Photo Credit: alvin-mahmudov
I have covered you with my blood. I loved you with my life. I don’t see you the way you see yourself; that is why I paid the ultimate price for any and all things that you have ever done. You are my spotless and pure bride. Should you refuse to receive my forgiveness, my love, you are saying my death on the cross was not enough for you. When you ask forgiveness, I cast your sin in the sea of forgetfulness and remember it no more. Now dance with the joy of your salvation, My beauty, My bride. Because You are free!
Your Prince and Purity
He was crushed for our iniquities;
The punishment that brought us peace
was upon Him,and by His wounds we are healed. – Isaiah 53:5 (NIV)
Prayer to my Prince
You have given your life for my mistakes, and all you require in return is that I receive your gift of a new day and a new life. It is so hard to believe that all I have ever done wrong is lost in your sea of forgetfulness. How could you love me so immensely that you would cleanse my guilty stains with your blood? Help me truly accept your life-changing forgiveness. May I never look back at who I was again. May I walk the rest of my days as your pure princess bride.
Your bride who is forever forgivenOh, what joy for those whose disobedience is forgiven,
Whose sin is put out of sight! Yes, what joy for those
Whose record the Lord has cleared of guilt,
Whose lives are lived in complete honesty! – Psalm 32:1-2 (NLT)
The Payout for Patience
“As for you, you meant evil against me, but God meant it for good, to bring it about that many people should be kept alive.” (Genesis 50:20)
The story of Joseph in Genesis 37–50 is a great lesson in why we should have faith in the sovereign future grace of God.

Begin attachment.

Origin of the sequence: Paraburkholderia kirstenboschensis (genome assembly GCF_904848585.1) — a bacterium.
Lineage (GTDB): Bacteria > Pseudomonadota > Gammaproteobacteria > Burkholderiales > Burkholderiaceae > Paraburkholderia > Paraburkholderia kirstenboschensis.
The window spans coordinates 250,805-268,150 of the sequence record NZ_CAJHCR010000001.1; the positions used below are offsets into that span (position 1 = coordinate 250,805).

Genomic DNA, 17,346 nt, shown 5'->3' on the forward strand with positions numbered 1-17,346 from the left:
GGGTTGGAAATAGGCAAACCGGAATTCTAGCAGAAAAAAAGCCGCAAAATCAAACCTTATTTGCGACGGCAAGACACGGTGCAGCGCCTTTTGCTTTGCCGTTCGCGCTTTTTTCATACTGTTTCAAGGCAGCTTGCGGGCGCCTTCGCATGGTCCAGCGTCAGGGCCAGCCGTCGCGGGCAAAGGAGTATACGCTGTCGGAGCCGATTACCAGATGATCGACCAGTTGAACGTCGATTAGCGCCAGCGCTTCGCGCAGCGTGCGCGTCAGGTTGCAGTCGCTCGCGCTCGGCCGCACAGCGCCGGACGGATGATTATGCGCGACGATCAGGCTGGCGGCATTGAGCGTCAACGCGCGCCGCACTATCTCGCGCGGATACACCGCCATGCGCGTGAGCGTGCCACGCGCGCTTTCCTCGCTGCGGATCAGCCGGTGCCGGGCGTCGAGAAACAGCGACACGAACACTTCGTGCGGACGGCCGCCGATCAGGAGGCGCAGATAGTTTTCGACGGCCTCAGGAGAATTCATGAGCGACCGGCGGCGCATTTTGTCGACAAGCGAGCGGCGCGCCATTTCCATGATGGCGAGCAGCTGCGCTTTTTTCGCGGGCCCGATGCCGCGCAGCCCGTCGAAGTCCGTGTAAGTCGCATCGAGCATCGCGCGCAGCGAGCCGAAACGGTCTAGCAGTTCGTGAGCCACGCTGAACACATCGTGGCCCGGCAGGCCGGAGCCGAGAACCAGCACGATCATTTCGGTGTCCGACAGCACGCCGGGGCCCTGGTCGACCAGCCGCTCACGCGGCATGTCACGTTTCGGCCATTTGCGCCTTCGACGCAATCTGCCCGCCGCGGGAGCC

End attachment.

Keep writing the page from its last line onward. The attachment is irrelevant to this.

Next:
Joseph is sold into slavery by his brothers, which must have tested his patience tremendously. But he is given a good job in Potiphar’s household. Then, when he is acting uprightly in the unplanned place of obedience, Potiphar’s wife lies about his integrity and has him thrown into prison — another great trial to his patience.
But again things turn for the better, and the prison-keeper gives him responsibility and respect. But just when he thinks he is about to get a reprieve from the Pharaoh’s cupbearer, whose dream he interpreted, the cupbearer forgets him for two more years.
Finally, the meaning of all these detours and delays becomes clear. Joseph says to his long-estranged brothers, “God sent me before you to preserve for you a remnant on earth, and to keep alive for you many survivors. . . . As for you, you meant evil against me, but God meant it for good, to bring it about that many people should be kept alive” (Genesis 45:7; 50:20).
What would have been the key to patience for Joseph during all those long years of exile and abuse? The answer is: faith in future grace — the sovereign grace of God to turn the unplanned place and the unplanned pace into the happiest ending imaginable.